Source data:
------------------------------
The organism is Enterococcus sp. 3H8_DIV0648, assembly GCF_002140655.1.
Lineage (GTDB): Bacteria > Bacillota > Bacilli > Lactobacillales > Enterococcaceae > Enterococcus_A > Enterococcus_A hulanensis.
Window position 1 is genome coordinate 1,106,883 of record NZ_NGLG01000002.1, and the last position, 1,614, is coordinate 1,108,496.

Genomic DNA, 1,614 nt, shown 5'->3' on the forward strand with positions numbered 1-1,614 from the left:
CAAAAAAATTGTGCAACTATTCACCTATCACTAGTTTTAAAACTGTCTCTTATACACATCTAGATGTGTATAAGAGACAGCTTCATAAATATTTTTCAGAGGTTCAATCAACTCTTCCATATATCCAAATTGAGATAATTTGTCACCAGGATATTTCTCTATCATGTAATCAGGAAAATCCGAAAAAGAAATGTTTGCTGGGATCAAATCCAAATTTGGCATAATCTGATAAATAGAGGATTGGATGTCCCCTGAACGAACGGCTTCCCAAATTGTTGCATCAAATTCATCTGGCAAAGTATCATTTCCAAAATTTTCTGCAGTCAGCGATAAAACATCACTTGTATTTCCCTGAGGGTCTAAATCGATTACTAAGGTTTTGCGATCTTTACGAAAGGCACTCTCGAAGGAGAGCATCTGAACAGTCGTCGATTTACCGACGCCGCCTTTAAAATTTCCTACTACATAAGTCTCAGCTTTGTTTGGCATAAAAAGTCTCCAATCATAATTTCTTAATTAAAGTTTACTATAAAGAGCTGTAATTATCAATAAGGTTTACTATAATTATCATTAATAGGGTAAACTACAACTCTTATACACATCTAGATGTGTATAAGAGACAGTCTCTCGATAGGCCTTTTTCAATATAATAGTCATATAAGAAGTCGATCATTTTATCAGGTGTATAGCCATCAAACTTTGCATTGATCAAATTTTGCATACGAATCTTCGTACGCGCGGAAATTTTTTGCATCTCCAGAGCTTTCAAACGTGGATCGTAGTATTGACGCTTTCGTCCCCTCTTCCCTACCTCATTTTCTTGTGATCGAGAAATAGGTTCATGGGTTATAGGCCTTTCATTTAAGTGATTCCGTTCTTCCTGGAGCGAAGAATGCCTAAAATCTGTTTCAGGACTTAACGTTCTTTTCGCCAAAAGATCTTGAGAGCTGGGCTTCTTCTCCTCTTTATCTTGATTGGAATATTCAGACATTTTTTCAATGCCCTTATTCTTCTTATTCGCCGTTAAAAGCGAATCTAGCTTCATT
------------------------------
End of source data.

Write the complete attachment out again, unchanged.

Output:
The organism is Enterococcus sp. 3H8_DIV0648, assembly GCF_002140655.1.
Lineage (GTDB): Bacteria > Bacillota > Bacilli > Lactobacillales > Enterococcaceae > Enterococcus_A > Enterococcus_A hulanensis.
Window position 1 is genome coordinate 1,106,883 of record NZ_NGLG01000002.1, and the last position, 1,614, is coordinate 1,108,496.

Genomic DNA, 1,614 nt, shown 5'->3' on the forward strand with positions numbered 1-1,614 from the left:
CAAAAAAATTGTGCAACTATTCACCTATCACTAGTTTTAAAACTGTCTCTTATACACATCTAGATGTGTATAAGAGACAGCTTCATAAATATTTTTCAGAGGTTCAATCAACTCTTCCATATATCCAAATTGAGATAATTTGTCACCAGGATATTTCTCTATCATGTAATCAGGAAAATCCGAAAAAGAAATGTTTGCTGGGATCAAATCCAAATTTGGCATAATCTGATAAATAGAGGATTGGATGTCCCCTGAACGAACGGCTTCCCAAATTGTTGCATCAAATTCATCTGGCAAAGTATCATTTCCAAAATTTTCTGCAGTCAGCGATAAAACATCACTTGTATTTCCCTGAGGGTCTAAATCGATTACTAAGGTTTTGCGATCTTTACGAAAGGCACTCTCGAAGGAGAGCATCTGAACAGTCGTCGATTTACCGACGCCGCCTTTAAAATTTCCTACTACATAAGTCTCAGCTTTGTTTGGCATAAAAAGTCTCCAATCATAATTTCTTAATTAAAGTTTACTATAAAGAGCTGTAATTATCAATAAGGTTTACTATAATTATCATTAATAGGGTAAACTACAACTCTTATACACATCTAGATGTGTATAAGAGACAGTCTCTCGATAGGCCTTTTTCAATATAATAGTCATATAAGAAGTCGATCATTTTATCAGGTGTATAGCCATCAAACTTTGCATTGATCAAATTTTGCATACGAATCTTCGTACGCGCGGAAATTTTTTGCATCTCCAGAGCTTTCAAACGTGGATCGTAGTATTGACGCTTTCGTCCCCTCTTCCCTACCTCATTTTCTTGTGATCGAGAAATAGGTTCATGGGTTATAGGCCTTTCATTTAAGTGATTCCGTTCTTCCTGGAGCGAAGAATGCCTAAAATCTGTTTCAGGACTTAACGTTCTTTTCGCCAAAAGATCTTGAGAGCTGGGCTTCTTCTCCTCTTTATCTTGATTGGAATATTCAGACATTTTTTCAATGCCCTTATTCTTCTTATTCGCCGTTAAAAGCGAATCTAGCTTCATT